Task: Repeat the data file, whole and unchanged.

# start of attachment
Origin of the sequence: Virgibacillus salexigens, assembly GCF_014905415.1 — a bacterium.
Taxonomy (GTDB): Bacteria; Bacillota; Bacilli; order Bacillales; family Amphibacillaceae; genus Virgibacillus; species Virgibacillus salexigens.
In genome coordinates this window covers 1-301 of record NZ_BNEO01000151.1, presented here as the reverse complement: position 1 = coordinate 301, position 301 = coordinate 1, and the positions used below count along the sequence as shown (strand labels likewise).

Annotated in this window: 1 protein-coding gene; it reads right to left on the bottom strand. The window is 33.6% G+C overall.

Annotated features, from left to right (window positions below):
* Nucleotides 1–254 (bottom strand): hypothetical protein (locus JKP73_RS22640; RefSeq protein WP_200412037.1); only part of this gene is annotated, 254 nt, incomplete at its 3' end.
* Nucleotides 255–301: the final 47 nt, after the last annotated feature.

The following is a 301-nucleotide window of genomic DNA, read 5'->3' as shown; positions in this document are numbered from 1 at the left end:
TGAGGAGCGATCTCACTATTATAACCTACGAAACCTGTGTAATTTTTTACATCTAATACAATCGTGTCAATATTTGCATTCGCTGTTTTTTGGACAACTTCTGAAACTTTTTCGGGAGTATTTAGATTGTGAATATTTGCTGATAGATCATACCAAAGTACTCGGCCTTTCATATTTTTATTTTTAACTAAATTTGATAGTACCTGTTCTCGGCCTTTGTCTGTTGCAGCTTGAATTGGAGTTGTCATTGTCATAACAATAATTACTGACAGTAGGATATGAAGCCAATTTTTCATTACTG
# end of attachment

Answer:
Origin of the sequence: Virgibacillus salexigens, assembly GCF_014905415.1 — a bacterium.
Taxonomy (GTDB): Bacteria; Bacillota; Bacilli; order Bacillales; family Amphibacillaceae; genus Virgibacillus; species Virgibacillus salexigens.
In genome coordinates this window covers 1-301 of record NZ_BNEO01000151.1, presented here as the reverse complement: position 1 = coordinate 301, position 301 = coordinate 1, and the positions used below count along the sequence as shown (strand labels likewise).

Annotated in this window: 1 protein-coding gene; it reads right to left on the bottom strand. The window is 33.6% G+C overall.

Annotated features, from left to right (window positions below):
* Nucleotides 1–254 (bottom strand): hypothetical protein (locus JKP73_RS22640; RefSeq protein WP_200412037.1); only part of this gene is annotated, 254 nt, incomplete at its 3' end.
* Nucleotides 255–301: the final 47 nt, after the last annotated feature.

The following is a 301-nucleotide window of genomic DNA, read 5'->3' as shown; positions in this document are numbered from 1 at the left end:
TGAGGAGCGATCTCACTATTATAACCTACGAAACCTGTGTAATTTTTTACATCTAATACAATCGTGTCAATATTTGCATTCGCTGTTTTTTGGACAACTTCTGAAACTTTTTCGGGAGTATTTAGATTGTGAATATTTGCTGATAGATCATACCAAAGTACTCGGCCTTTCATATTTTTATTTTTAACTAAATTTGATAGTACCTGTTCTCGGCCTTTGTCTGTTGCAGCTTGAATTGGAGTTGTCATTGTCATAACAATAATTACTGACAGTAGGATATGAAGCCAATTTTTCATTACTG